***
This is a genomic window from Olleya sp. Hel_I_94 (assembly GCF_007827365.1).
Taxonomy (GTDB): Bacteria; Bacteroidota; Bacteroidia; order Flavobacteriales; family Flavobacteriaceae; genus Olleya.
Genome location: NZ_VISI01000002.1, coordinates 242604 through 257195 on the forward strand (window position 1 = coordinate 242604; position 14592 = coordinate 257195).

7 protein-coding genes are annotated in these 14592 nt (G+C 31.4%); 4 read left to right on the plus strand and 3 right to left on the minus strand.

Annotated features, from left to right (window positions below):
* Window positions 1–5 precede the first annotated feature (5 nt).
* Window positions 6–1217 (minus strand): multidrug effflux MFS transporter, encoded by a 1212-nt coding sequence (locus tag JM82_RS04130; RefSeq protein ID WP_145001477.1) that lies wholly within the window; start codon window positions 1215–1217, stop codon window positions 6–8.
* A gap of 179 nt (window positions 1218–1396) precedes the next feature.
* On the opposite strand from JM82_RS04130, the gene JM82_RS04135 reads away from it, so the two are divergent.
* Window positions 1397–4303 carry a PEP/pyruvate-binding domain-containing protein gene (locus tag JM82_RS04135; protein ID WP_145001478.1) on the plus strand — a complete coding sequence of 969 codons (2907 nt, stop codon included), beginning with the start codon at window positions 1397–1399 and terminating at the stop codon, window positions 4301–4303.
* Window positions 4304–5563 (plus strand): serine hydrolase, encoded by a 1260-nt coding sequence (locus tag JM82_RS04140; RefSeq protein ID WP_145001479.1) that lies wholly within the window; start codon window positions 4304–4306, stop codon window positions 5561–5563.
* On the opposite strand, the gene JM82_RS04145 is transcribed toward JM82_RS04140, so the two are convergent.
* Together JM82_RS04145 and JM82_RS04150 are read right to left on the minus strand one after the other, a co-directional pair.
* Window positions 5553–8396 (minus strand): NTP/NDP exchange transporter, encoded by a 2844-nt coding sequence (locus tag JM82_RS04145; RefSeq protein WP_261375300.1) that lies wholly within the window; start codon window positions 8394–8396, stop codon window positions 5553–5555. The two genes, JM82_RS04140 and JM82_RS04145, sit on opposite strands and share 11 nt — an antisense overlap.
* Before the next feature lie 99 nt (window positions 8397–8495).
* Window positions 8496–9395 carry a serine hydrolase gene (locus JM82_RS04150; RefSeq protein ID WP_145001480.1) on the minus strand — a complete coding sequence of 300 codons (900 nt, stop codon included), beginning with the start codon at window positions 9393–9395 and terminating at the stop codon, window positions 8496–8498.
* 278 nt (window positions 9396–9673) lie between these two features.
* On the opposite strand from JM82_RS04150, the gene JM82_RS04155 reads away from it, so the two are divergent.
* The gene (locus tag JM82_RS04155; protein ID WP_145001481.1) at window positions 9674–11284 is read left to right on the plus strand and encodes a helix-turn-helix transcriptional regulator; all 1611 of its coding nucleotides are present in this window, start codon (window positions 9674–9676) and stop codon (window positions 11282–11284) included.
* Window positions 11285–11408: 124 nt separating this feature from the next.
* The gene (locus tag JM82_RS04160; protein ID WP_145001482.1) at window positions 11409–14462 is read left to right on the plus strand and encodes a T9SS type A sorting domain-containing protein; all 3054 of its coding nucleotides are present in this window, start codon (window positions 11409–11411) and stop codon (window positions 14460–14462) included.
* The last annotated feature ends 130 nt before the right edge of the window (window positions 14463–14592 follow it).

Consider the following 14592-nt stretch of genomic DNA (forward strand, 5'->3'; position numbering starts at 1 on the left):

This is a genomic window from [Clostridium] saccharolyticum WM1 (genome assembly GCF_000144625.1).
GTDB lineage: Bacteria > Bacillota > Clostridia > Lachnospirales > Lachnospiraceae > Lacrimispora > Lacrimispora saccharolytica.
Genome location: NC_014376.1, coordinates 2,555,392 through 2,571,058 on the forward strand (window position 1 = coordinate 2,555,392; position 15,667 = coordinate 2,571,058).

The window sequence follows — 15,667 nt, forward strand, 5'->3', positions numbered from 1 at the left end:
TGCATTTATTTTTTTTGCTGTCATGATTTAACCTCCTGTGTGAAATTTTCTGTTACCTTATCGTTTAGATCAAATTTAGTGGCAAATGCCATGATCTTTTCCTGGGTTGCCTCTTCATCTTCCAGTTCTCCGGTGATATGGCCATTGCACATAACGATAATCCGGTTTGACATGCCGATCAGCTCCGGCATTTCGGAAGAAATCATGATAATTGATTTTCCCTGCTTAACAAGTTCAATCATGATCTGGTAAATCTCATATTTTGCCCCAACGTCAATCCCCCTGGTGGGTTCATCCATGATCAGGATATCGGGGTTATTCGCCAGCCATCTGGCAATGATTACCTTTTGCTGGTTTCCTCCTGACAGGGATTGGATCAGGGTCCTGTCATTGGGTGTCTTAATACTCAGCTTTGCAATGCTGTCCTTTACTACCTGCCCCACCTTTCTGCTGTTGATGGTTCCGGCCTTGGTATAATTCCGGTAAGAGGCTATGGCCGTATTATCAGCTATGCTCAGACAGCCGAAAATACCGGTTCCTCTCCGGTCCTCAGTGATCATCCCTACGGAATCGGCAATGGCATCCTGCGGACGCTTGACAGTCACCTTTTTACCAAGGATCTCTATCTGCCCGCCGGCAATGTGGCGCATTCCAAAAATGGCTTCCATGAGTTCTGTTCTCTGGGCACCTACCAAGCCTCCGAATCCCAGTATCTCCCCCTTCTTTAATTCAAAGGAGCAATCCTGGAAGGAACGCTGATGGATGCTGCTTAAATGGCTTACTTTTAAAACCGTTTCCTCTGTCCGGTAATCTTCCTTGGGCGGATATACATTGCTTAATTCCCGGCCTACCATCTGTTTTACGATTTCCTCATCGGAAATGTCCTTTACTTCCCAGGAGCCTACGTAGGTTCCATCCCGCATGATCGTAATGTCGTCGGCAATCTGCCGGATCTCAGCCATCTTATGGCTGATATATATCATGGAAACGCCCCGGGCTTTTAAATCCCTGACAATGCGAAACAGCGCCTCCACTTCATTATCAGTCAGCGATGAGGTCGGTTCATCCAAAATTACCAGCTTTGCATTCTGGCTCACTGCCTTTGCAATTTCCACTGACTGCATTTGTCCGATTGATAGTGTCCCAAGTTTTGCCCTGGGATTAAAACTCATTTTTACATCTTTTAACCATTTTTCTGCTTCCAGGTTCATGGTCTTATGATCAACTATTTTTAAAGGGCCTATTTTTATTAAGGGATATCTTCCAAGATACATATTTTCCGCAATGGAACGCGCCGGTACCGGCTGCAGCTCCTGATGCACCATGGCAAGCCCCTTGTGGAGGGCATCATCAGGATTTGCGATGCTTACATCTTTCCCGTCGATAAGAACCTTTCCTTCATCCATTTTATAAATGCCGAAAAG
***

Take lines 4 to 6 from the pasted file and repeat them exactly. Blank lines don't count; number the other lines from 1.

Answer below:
7 protein-coding genes are annotated in these 14592 nt (G+C 31.4%); 4 read left to right on the plus strand and 3 right to left on the minus strand.

Annotated features, from left to right (window positions below):
* Window positions 1–5 precede the first annotated feature (5 nt).